When in doubt, go personal. Custom t-shirts are always a fantastic keepsake. Or engraved pocket knives. Or it could be having everyone’s favorite micro-brew on hand. Or a mix you put together on Spotify and share with the whole crew.
It also doesn’t have to be strictly physical objects. Take some time to reminisce. The blend of people that gathers for a prenuptial party is a unique crowd, and there are bound to be some awesome stories about the groom that not everyone has heard.
A well-timed, serious and loving toast to the groom and his new marriage may be the most thoughtful thing a guy can do at a bachelor party.
The point behind thoughtful touches is this: Making a big deal out of the fact that you’re getting together at all. Unless the groom is a cold-hearted reptile person, he’ll appreciate the significance and the effort you put into making his ultimate party both fun and memorable.
For more on this, take a look at our 12 Sacred Best Man Duties for some great pointers on how to do the job right.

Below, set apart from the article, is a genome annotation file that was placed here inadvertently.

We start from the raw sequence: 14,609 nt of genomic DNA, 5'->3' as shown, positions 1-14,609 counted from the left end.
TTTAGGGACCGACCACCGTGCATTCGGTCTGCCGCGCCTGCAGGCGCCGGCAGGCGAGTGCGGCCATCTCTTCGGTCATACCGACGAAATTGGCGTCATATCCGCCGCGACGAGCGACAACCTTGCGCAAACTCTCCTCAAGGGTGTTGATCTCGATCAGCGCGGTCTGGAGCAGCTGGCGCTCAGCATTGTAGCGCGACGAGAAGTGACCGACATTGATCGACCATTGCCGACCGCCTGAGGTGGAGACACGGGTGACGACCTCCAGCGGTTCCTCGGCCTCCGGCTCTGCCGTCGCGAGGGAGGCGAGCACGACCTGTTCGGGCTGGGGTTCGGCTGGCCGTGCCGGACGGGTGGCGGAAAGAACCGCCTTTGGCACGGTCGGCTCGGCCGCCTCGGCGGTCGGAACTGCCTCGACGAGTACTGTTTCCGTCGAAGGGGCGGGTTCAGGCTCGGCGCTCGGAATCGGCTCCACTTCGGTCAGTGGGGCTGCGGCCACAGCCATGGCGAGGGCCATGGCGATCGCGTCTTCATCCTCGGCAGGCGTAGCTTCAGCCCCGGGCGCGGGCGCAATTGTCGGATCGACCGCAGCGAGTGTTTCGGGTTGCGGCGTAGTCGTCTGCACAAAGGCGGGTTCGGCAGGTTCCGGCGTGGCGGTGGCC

The captain's hat and t-shirt my groomsmen had me wear for my bachelor party
A fun poster greeting a groom at the entrance of the AirBnb where the bachelor party was based.
The Ultimate List of Bachelor Party Ideas
Some people want a blowout to celebrate their last days of unmarried independence, but for some it’s a chance to chill out amid the craziness of wedding planning. Take some time to figure out what you (or your friend) really wants.
Some of these ideas are enough stand-alone, but really they’re meant to be mixed and matched. We’ve divided the list into a few categories. If you know generally what you want to focus on, this can be a great way to start building your night (or weekend).
One example bachelor party scenario: